Sunday, June 7, 2009

Not So Up About "Up"

Took the kids to see "UP," Pixar's latest, with some of their other preschool pals & parents.

Spent half the movie trying to answer Thing 2's incessant, very puzzled questions, in-between reassuring her about parts that were too intense for her. Spent about a quarter of it watching Thing 1's face: he was amazed, mesmerized, amused, among other things, though a good deal of it clearly was going way over his head. Spent the rest of the time alternately entertained and wishing it wasn't so emotionally grown-up.

In case you haven't seen it, I caution that some spoilers are ahead, but here goes:
 in the first few minutes, in a montage, protagonist Carl Fredrickson goes from being a young boy to an old man, and his entire relationship with Ellie, the girl he marries, is chronicled, including a miscarriage of her pregnancy, and later, her death. Later on in the movie, a vicious pack of dogs repeatedly chases a cute bird trying to get back to its babies, as well as Carl and his boyscout pal Russel; the dogs are repeatedly physically and verbally abusive to the one nice dog, Dug; and aged explorer Muntz puts the bird, Dug, Carl and Russell, who is after all just a kid, presumably much like the kids in the audience, in mortal jeopardy time and time again.

The movie is imaginative, inventive and funny and heartfelt. But I gotta say, I kinda wish I hadn't taken my kids.

One of my kids' schoolmates had to be removed from the theater, and the movie wasn't even half over. She was just that upset. She wasn't the only kid who was taken out part-way through.

After the movie, one of the preschool pals' moms and I wondered together why filmmakers for kids find it so necessary to throw so much death and loss at young children. We don't think it's necessary. It's not that we want to shelter our kids forever, but as the mom said to me, "There'll be plenty of time for that stuff later." She lambasted kids movies for always being about someone with "a dead parent." With Disney in particular, having a lead character who's missing a parent seems like a requirement (think about it: Ariel, Jasmine and Belle only have daddies; Cinderella, just and evil Stepmom; and Simba's father is murdered by Simba's uncle -- it's basically "Hamlet" for the under ten set). But even Pixar sometimes kills somebody off within the first five minutes of a movie (Nemo's mom). This time, the character who died wasn't somebody's mother (the miscarriage scene, which I'm sure went well over my four-year-olds' heads, made sure of that). But she was a lovely, likable character, and she was dead in like four minutes after being introduced.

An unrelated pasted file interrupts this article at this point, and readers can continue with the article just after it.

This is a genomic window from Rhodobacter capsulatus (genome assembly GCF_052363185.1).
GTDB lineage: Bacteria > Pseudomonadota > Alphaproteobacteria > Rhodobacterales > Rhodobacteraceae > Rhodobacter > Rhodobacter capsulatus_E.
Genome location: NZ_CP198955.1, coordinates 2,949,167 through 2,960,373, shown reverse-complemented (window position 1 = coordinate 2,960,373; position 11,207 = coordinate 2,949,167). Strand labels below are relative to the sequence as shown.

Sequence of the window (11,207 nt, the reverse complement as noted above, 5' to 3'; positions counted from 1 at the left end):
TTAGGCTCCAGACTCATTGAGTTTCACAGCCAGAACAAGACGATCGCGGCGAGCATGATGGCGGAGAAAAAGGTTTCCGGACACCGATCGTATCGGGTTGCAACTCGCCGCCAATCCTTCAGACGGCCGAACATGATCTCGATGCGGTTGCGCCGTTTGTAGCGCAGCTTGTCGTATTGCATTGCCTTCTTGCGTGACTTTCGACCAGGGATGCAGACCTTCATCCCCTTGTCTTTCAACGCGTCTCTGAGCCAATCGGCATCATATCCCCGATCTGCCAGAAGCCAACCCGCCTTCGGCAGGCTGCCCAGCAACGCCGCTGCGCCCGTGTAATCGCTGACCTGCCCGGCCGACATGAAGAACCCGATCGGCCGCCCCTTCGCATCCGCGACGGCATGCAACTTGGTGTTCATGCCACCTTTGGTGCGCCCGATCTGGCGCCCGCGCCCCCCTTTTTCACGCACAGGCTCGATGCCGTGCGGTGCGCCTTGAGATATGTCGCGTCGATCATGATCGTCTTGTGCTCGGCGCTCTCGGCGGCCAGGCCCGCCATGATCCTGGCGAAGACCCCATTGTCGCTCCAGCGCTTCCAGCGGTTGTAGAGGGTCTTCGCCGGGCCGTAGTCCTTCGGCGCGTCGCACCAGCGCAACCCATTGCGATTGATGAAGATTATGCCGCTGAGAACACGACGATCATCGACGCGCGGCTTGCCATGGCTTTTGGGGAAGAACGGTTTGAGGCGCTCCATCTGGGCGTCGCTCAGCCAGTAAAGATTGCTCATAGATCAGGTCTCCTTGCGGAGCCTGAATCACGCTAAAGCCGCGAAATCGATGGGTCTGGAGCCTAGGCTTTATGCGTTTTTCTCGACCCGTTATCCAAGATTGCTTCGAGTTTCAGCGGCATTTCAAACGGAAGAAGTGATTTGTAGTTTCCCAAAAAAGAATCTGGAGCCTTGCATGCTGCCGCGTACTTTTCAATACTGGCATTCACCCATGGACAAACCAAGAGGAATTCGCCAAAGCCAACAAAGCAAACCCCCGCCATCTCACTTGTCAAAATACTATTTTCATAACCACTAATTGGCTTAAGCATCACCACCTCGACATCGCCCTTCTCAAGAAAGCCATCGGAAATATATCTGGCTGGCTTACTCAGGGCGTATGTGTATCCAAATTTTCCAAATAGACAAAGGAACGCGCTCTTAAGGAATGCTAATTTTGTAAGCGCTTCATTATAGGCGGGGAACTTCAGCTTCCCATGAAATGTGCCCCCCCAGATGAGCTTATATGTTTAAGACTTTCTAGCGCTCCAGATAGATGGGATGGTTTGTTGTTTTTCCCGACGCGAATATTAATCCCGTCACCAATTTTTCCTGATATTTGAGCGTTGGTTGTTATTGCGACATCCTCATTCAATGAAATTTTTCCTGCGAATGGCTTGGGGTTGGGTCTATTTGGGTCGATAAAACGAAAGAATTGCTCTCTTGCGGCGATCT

I'm pretty sure my kids didn't quite get this, at least not entirely. But Thing 2, who is way more sensitive and attuned to such things compared to her brother, turned to me at one point and asked me point blank, "Where did Ellie [the character who dies] go?" This is not what I bargained for when I spent forty dollars so my family of four could attend a Sunday family matinee.

I haven't let our kids see BAMBI, despite the cuteness of Flower and Thumper. I'm not over the loss of Bambi's mom yet and it's been decades since that first viewing. And you can bet my kids are years away from the hard stuff of HARRY POTTER (both parents murdered, and the guy wants to off Harry too ... if that's not nightmare-inducing, I don't know what is). It's not always death that's the trauma in these movies either. I'm still heartbroken over that separation between Dumbo and his mom.

When my kids were three, they lived on such tame fare as CARS, CURIOUS GEORGE and BEE MOVIE, in which nothing truly scary ever happens, and nobody dies. I know these movies aren't emotionally as rich as those that deal with more serious themes. They're surely more forgettable. And though I do think many of the movies I saw as a child that have stayed with me dealt with some serious subject matter, I've got to admit that I'm equally keen on MARY POPPINS.

In fact, after today's experience, I'm even more keen on it. My kids adore MARY POPPINS. It's overly long, it's lacking in the conflict department, some elements seem totally random (what's with that retired admiral next door shooting fireworks off his ship-shaped roof?). But the only sorts of questions they have prompted are "How does Mary Poppins fly?" and "Is she magic?" And there have been countless car rides with the kids singing "It's A Jolly Holiday With Mary," "Supercalifragilisticexpialidocious," and "Chim-Chim-Chiree."

We all know life can be dark and scary and grim. Aside from its dark parts, UP is, ultimately, an "up" experience, and the lesson the main character learns as he processes his grief and decides to do something life affirming, is a good one. It's just not one I think my kids need to learn just yet.

1 comment:

Girl From Texas said...

I found your blog b/c there is a link to it from Bill Madison's blog. Your humor is great and I share many of your feelings about being a late blooming mom (I had my kids in my mid-30's).

Quick random question : Are you related to Haward Sklar ?

Karen Strecker Reidy ( aka Girl From Texas)